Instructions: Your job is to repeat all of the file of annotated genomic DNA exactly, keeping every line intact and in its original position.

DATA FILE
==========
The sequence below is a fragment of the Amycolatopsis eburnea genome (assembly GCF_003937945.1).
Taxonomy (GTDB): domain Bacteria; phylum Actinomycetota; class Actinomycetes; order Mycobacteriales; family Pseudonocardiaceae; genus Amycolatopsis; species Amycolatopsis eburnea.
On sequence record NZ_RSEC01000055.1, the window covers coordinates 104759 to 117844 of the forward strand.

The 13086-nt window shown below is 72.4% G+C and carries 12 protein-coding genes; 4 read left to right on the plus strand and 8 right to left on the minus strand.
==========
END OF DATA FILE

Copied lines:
The sequence below is a fragment of the Amycolatopsis eburnea genome (assembly GCF_003937945.1).
Taxonomy (GTDB): domain Bacteria; phylum Actinomycetota; class Actinomycetes; order Mycobacteriales; family Pseudonocardiaceae; genus Amycolatopsis; species Amycolatopsis eburnea.
On sequence record NZ_RSEC01000055.1, the window covers coordinates 104759 to 117844 of the forward strand.

The 13086-nt window shown below is 72.4% G+C and carries 12 protein-coding genes; 4 read left to right on the plus strand and 8 right to left on the minus strand.